If your chest's strength was stopping you from pressing more weight, you might accept it — or at least know how to improve. When your wrists, though, are the scourge of your bench-pressing attempts, it's both frustrating and debilitating. Wrist pain from bench pressing is usually related to issues with form and stabilization through the wrists.
Video of the Day
Proper Wrist Position
During a bench press, the proper position for your wrists is neutral, meaning that the wrists form a straight line with your forearm and don't bend back to support the weight. The bent-back position over-stretches the wrists and causes pain during or after the exercise. The more weight you bench, the more dramatic this overstretch and consequent pain can be.
Pain is a big incentive to change your form for the better, but what if it also improved your power? When you bend your wrists, you essentially place a stop gap between your pectoralis major muscle and the weight. You're not drawing a straight line of strength. Straighten your wrists, and the lever that's pushing the weight up is direct — the weight sits directly above your chest, rather than slightly behind it.
How you grip the bar in a bench press affects your ability to keep the wrists straight. Instead of holding the bar in the middle of your palm, as is often mistakenly done, place the bar in your thumb and index finger first, and then turn your hands just slightly in toward each other.
This creates a grip that's slightly slanted and provides greater stability in the wrist joint. The weight centers over your forearm, so it's less likely to pull your wrist back. It's called the "bulldog" grip, as your hand position mimics the foot position of this meaty dog breed.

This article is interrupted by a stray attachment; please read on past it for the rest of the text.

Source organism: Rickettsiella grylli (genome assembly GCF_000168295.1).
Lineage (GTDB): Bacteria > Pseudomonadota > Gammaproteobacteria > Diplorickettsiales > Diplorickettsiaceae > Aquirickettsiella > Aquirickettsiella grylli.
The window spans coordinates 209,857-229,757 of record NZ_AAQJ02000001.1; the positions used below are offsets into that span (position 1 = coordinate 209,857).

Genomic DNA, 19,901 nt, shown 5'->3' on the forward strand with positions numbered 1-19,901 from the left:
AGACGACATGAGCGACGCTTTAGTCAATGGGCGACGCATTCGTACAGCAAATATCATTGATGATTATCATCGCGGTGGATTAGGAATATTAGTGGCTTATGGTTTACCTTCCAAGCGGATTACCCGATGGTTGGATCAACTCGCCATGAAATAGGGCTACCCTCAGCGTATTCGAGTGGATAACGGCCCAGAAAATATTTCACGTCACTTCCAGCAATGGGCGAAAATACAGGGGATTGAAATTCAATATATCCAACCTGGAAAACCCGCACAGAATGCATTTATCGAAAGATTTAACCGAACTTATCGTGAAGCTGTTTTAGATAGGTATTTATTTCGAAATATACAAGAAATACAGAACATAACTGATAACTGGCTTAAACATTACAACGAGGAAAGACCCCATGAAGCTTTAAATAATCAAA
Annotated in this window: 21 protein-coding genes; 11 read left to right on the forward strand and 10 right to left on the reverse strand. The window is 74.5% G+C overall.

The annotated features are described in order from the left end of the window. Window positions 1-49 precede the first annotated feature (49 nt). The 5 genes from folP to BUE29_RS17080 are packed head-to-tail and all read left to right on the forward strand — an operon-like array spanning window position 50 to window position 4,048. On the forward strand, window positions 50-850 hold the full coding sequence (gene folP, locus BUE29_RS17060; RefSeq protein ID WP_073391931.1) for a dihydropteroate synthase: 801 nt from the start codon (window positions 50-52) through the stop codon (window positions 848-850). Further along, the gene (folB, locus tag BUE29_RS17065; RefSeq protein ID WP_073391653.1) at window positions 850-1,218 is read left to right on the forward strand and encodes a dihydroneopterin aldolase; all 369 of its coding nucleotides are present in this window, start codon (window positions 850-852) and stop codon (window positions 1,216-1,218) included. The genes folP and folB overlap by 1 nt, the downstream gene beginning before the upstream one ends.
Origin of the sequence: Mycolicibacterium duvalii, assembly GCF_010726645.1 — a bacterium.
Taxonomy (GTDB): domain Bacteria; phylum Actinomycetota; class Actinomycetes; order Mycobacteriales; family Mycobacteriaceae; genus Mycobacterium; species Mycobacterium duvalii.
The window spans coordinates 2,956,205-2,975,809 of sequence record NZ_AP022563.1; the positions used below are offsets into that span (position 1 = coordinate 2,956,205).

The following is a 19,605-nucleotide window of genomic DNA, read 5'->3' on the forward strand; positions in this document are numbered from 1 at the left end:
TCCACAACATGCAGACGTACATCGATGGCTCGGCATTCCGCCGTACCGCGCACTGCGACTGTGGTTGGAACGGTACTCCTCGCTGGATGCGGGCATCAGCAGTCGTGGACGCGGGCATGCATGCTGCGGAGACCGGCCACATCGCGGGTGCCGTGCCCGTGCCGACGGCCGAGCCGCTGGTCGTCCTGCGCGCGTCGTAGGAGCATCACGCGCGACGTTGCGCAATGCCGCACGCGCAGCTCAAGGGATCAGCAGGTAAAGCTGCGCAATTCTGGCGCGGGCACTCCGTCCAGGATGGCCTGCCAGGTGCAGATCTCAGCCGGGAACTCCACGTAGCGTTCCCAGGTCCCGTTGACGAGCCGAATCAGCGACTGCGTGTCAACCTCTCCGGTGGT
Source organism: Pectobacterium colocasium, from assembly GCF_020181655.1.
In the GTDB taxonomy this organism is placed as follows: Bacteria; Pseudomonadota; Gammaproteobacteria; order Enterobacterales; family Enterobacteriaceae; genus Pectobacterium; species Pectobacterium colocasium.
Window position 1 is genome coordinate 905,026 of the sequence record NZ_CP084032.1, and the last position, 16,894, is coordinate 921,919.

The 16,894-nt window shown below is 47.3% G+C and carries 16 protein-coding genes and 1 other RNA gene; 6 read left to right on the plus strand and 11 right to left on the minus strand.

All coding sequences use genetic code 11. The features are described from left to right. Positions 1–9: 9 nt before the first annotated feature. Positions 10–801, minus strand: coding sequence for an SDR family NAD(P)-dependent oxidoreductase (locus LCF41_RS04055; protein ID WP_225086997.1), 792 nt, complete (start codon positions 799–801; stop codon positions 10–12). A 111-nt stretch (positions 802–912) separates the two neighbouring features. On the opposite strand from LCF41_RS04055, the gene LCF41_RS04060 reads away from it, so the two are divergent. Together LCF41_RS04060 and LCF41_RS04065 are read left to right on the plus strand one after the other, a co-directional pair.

Keep your grip firm and be sure to wrap the thumb around the bar, too. When you hold the bar too lightly and only in the fingers, you lose some stability in the wrist, which may cause pain.
Read More: Proper Bench Press Grip Width
Say No to Extra-Wide Grips
Placing your hands excessively wide to mimic elite powerlifters sets you up for wrist pain. These lifters use wrist wraps to help support their joints and have trained over time to bear this position. A wide grip puts your wrists outside of your elbows, which increases the pressure on them. To keep wrist pain at bay, position your wrists just above your elbows. As a bonus, this position is better for your shoulders, too.
If you correct all the form issues in your press, but still suffer from wrist pain, you might benefit from some specific strengthening exercises. Wrist circles, wrist hammer curls and reverse wrist curls are some moves to include in your regimen.
Read More: How to Increase Wrist Strength
Wrist wraps are another option if you can't seem to correct the wrist pain with form and strengthening. Long wraps form a stronger support, but if you wrap them too thickly, you'll restrict movement. This can cause another host of problems. Use wrist wraps as a last resort, not as a way to compensate for bad form.
Sometimes, to resolve wrist pain, you need to revise your form and bench a slightly lighter weight than your chest may bear for a while. It's OK to give your wrists a chance to heal so you can return to heavier weight with gusto and less chance of injury.